“It’s what the kids would want, Mae. When Helen died I just took care of everything at once. There was no reason not to. I didn’t want the kids to have to figure it out on their own.”
The kids weren’t really kids, of course, and they were quite capable of figuring things out. They were grown up and gone and had families of their own. Elizabeth even had grandkids.
“I hadn’t even met you,” he said.
The next day I woke up early and it was so dark in our bedroom I could barely tell my eyes were open. The heavy drapes were closed tight against the window. My stomach ached. We’d never gotten around to eating dinner last night, we just went to bed early. John usually woke before me, but this morning he was still asleep, curled around his pillow on the other side of the bed. I slid my feet into my slippers and went into the kitchen. I poured myself a glass of orange juice and sat in the chair facing the yard. It was beginning to get light.
When I met John, his hair was already white and his skin was already wrinkled. His eyes were a very pale blue, cloudy like a rainstorm in the distance. His hands were dark from all the years of working outside. His granddaughter, Angie, was a student at the dance school where I worked, and one day he came to pick her up. I was sitting at the desk in the front office. I was an old woman already and I had given up on ever finding anyone. I looked up and said thank you and smiled at him the way I smiled at everyone who came in. In and out. Flash. The smiling faces of strangers and almost strangers. He didn’t leave, though. He leaned forward toward me when he said “No. Thank you,” and the light caught in his eyes and I smelled rain and he stood there for just a moment too long. Angie was pulling on his hand and he was standing there like a statue with his head tilted to the side.
“I don’t believe we’ve met,” he said. His voice was slow and easy, like butter melting on the stove. “I’m John.”
“Mae,” I said. I held out my trembling hand.
I had waited more than fifty years for him.
The toilet flushed in the other room. I drank the last of my orange juice and stood up and went to the refrigerator.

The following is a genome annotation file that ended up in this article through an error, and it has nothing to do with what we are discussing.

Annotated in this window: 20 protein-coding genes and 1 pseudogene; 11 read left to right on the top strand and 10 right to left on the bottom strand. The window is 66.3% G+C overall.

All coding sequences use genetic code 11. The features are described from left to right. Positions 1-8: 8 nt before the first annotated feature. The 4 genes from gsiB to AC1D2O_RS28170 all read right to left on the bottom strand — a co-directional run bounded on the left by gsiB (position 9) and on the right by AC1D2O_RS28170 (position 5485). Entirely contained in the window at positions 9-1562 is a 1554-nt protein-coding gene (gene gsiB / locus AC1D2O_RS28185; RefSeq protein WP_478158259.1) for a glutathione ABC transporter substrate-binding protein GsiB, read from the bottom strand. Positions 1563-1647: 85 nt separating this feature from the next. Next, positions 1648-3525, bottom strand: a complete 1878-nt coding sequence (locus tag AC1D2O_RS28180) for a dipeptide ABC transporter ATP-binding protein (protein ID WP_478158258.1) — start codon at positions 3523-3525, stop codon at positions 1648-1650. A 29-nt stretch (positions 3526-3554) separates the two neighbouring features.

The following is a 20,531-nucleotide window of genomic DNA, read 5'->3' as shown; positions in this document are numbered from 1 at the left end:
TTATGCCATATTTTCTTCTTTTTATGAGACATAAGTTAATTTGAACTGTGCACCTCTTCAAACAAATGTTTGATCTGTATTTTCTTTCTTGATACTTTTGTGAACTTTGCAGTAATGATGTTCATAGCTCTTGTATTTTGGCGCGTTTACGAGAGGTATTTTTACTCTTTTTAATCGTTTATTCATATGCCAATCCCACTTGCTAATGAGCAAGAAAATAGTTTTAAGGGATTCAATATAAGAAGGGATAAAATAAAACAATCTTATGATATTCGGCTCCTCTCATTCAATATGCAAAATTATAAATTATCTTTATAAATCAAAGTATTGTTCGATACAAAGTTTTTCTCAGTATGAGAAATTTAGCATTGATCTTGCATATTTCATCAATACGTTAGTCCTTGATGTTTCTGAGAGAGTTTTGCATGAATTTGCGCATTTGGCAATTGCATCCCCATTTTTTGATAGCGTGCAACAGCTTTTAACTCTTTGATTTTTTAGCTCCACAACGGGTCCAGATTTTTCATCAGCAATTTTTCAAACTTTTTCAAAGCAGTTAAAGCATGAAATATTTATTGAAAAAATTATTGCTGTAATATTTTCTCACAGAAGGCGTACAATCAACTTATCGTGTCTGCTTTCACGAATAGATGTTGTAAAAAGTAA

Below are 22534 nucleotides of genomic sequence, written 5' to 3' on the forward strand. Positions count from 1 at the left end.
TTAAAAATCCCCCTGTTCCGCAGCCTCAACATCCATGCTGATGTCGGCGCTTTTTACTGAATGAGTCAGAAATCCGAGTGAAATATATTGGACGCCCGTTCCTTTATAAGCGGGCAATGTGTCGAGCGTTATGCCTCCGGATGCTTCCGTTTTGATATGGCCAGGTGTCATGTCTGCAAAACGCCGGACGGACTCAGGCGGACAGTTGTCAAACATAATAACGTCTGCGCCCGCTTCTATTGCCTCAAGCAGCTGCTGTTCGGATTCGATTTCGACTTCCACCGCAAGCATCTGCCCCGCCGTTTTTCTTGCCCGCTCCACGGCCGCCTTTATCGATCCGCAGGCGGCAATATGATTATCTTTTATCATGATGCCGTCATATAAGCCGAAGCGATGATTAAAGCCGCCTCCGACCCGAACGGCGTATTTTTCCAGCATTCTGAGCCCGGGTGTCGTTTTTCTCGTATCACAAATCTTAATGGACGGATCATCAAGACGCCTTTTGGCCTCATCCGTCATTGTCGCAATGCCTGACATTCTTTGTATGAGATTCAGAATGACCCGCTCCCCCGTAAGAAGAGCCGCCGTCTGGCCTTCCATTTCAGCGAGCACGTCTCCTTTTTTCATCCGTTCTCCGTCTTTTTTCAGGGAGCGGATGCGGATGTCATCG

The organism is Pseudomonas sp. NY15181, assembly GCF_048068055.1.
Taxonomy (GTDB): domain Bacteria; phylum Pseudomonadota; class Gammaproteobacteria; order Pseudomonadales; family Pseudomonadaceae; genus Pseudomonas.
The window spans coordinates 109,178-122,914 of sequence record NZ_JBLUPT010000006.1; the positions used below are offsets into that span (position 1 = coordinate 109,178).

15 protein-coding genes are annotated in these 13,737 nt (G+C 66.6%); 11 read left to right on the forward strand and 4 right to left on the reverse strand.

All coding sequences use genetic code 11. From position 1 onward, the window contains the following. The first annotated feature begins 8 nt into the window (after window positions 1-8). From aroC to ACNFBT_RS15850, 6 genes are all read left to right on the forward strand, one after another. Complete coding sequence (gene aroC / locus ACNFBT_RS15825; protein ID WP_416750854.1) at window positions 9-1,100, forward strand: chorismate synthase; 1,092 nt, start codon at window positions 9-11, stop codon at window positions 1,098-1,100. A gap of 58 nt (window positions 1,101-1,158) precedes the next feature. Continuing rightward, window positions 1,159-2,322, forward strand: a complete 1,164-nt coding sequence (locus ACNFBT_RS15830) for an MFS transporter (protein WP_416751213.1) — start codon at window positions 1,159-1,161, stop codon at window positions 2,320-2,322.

John liked roast beef on rye, so that’s what I fixed for him. I made turkey for myself. Turkey on wheat with swiss. No tomatoes. Sandwiches might seem like a strange breakfast, but neither one of us likes eggs. By the time he made his way into the living room, his blue robe tied tightly around his waist, the sandwiches had all been made and mine were in a bag.
“Good morning,” he said. He wore long white boxer shorts under a flat blue robe.
“Morning,” I said.
I set my bag on the counter.
“There are sandwiches in the fridge, John. I’m going out for a while.”
He squinted at me, showed me just a tiny sliver of his pale blue eyes beneath those heavy lids. He should make another appointment with the eye doctor and get checked out, but he refused. Said he wasn’t that old, as if only the ancient wore eyeglasses.
“Yes. I have some errands to run. Nothing exciting. I’ll be back before you know it.”
I grabbed my car keys and my purse and left without having to field any follow-up questions.
The Jeffersons, across the street, were out in their yard. I held up my hand and gave them a wave with my car keys as I climbed into the car. Molly was standing over her garden holding a hose and Frank was pushing little Jodi in a swing. They smiled and waved at me. They hadn’t known Helen, either. They just moved to town about ten years ago. A nice young couple. His family was from Sweetwater. They gave me a second wave as I drove past. Everything was quiet in the car with the windows rolled up.
I crossed the railroad tracks and drove down 10. When the fence appeared on the side of the road, I slowed down and turned into the Buffalo Gap Cemetery, through the big wrought-iron gates. The cattle guard buzzed when I drove over it. I went to the back and parked near the chapel and grabbed my bag of sandwiches. I didn’t lock the car, but I put the keys in my pocket.
The ground was hard and dry under my feet and mosquitos buzzed around my ankles. The sun was already high in the sky and it was getting hot. I should have brought something to drink.
I started in the old part of the cemetery, where the headstones were crumbled and worn.
Sowell. Albert Newton. 1854 – 1903. His headstone was tall and leaned to the left. He died before he was fifty.
I made my way into the next row, skipping past the wide double headstones, the large family plots with their tiny retaining walls. The gardeners must hate those.
In the third row, I found Varnadore. Fred. 1896 – 1979. I knew some Varnadores in Abilene. George and Ronald, two brothers who went to my school. This must have been their cousin, or maybe an uncle. The Varnadores were quiet, kind people. I always liked them.
Wright. Marvin J. 1927 – 2002. Halsten. John Thomas. 1935-1995. Graham. Jacob L. 1914-1980.
Then Earl. Floyd. 1900 - 1987. Floyd had Pfc. next to his name. A military man. That was nice. There was a low stone bench near the foot of Floyd’s grave, and a large pecan tree. I sat down in the shade and opened my bag of sandwiches.
This part of the cemetery was quite pleasant. From here I could see the light shining through the stained glass in the chapel. The yellow dove was almost white with the sun right behind it. There was a wide open spot between Floyd Earl and the tiny cement cradle built for little Anna Belle Elliot. 1912. Only one year on her tombstone because that was all she had.